The staff at .WAV is here, again, with another list of new and noteworthy music! Keep a lookout for .WAV’s New Music Roundup every Friday and Sunday. Giddyup.
Dinner Party: Dessert – Terrace Martin
The Crenshaw squad is at it again, this time through Terrace Martin’s re-released and re-vamped Dinner Party: Dessert. If you’re not familiar with Terrace or the majority of artists featured in this album, think of Kendrick Lamar’s To Pimp a Butterfly, an album which features the Crenshaw musician group and sees them produce unique sounds through combining jazz and hip-hop with the Los Angeles culture and vibe; that in essence is Dinner Party. Taking a more soulful approach to previous work, it see’s Terrace Martin, 9th Wonder, Robert Glasper, and Kamasi Washington mix a multitude of genres into a collaborative work. However, fans would be treated to a dessertified version of the original album with this release, all the songs now including a multitude of new artist features. To the likes of Snoop Dogg, Cordae, and Herbie Hancock to name a few, these new voices and sounds elevate the entire project to newfound levels. The original party walked so that the dessert could fly, a statement true for what is most likely one of the best R&B, soul, jazz, and hip-hop albums of the year.
The Killing of Eugene Peeps – Bastien Keb
Bastien Keb’s new record is pretty eclectic, but that should be expected for the London artist who has carved out a strange niche for himself as a psych-folk and soul guitarist. Sometimes it’s an early Bon Iver-esque sad bearded man indie folk record with heart-wrenching, bordering on overwrought layered vocal performances, then just as quickly as it began, the track shifts into moody, smoke-filled, neo-noir jazzy horn sections. Oh and don’t forget the track with an “In Da Club” era 50 Cent type beat built around underground UK rapper Cappo’s grimy, four minute verse all about getting fucked up and securing that fuckin’ bag yooo. “The Killing of Eugene Peeps” is definitely all over the place, but the interlude tracks like instrumental “Israel Ate His Own Mind” or spoken word “God Bless Your Gutters” come along to clean up the mess a bit, reframing the album along the lines of a score for a film that doesn’t exist. There isn’t much of a story lyrically, but you can see and feel the images just through the composition and sonic texture alone. Album (almost) closer “Alligator” has the distinct feel of an A24 drama’s denouement with beautifully melancholic strings and lyrics that reflect both a dark acknowledgement and a somewhat uplifting acceptance of oncoming death. Though eclectic and sometimes a little hard to follow, Keb’s talents as a composer, producer, and multi-instrumentalist come through exceedingly well, making this album a really worthwhile and interesting listen.
Levitation Sessions (Live) – Thee Oh Sees
Thee Oh Sees return to release their second ever live recorded album; though there wasn’t an audience for this quarantine-recorded session, the frenetic guitar riffs, explosive drums, and boisterous vocals are all there. Levitation Sessions (Live) works tracks from nearly every part of their expansive discography into their setlist, spanning from their earliest tracks in 2008 to their most recent ones released just a month ago. Though there wasn’t an actual audience for this show, Thee Oh Sees make the experience just as lively and energetic as ever. As Live In San Francisco primarily included some of their biggest songs, like “The Dream” and “Toe Cutter Thumb Buster”, Levitation Sessions gives listeners fresh takes on some of their lesser known works. Obviously, the album highlights a few classics like “Carrion Crawler” and “I Come From The Mountain”, but the live recordings of “Sewer Fire” and “The Fizz” breathe new life into older, less mainstream tracks. One highlight from the live session recording was the mashup of “Chem-Farmer” and “Nite Expo”. Though both songs come from two different studio albums, they mesh together seamlessly. Start to finish, the album is loud and grainy. The eleven minute closer, an elongated rendition of “Block of Ice”, is a testament to the fiery nature of the group. There isn’t anything tame about Thee Oh Sees; if you’re looking for a busy, deafening 45-minute jam, then you’ve come to the right place.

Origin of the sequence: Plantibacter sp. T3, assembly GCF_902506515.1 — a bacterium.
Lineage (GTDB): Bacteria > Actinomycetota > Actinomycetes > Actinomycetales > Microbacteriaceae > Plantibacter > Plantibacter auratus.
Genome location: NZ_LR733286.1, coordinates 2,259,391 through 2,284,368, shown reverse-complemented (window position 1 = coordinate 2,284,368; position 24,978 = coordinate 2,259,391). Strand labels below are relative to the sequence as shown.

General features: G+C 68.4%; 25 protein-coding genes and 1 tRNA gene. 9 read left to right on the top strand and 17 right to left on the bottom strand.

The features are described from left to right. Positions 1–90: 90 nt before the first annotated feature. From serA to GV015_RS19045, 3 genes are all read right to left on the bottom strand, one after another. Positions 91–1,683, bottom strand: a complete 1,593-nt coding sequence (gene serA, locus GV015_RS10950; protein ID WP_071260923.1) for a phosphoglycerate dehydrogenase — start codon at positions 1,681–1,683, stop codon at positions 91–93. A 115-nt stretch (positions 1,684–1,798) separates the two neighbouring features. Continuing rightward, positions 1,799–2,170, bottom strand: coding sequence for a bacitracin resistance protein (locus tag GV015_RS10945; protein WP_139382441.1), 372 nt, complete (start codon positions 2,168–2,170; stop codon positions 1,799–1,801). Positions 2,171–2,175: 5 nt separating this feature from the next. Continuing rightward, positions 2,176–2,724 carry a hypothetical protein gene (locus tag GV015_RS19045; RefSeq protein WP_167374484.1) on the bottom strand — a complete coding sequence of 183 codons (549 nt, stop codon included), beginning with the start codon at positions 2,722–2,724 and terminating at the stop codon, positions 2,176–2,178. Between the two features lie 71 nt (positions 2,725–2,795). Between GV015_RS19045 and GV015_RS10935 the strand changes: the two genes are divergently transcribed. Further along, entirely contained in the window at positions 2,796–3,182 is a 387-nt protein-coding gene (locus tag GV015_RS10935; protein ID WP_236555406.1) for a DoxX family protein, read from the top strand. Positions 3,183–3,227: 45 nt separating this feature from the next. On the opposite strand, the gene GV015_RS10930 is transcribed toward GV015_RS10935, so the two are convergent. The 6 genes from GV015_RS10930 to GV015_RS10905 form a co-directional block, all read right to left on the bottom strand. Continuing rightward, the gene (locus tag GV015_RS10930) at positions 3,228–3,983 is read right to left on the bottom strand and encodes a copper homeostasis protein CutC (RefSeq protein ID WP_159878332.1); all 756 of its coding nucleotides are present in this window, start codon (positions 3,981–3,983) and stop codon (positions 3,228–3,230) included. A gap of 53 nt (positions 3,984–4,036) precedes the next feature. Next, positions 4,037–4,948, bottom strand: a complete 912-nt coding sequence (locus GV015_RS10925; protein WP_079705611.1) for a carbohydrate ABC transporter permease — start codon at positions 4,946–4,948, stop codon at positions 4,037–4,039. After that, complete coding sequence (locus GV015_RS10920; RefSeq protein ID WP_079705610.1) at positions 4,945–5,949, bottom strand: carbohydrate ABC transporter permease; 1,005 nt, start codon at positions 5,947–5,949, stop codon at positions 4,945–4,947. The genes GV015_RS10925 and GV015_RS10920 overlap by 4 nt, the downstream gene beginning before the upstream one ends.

“Ao Redor Do Samba” – Azymuth, Ali Shaheed Muhammad, and Adrian Younge
Back in June, Tribe’s Ali Shaheed Muhammad and the legendary Adrian Younge launched their emergent label Jazz is Dead, aimed at bringing together modern producers and old school jazz musicians to create a sound reminiscent of the ‘60s and ‘70s. The label has since produced Jazz Is Dead 001, 002, 003, all of which use vintage recording equipment and do it well. Most recently the two paired up with the Brazilian jazz funk trio Azymuth to produce “Ao Redor Do Samba”. Chock full of funky basslines, synthy keys, jittering percussion, and chimes, “Ao Redor Do Samba” fulfills Muhammad and Younge’s goal by achieving a classic jazz sound retrofitted with a modern energy. If you’ve overplayed Idris Muhammad and Hailu Mergia, this is the single for you.
This article was compiled by .WAV staff members Brian Mendez, Colin Brunson, Robbie Baker, and Delaney Faherty. Graphic credit to Delaney Faherty.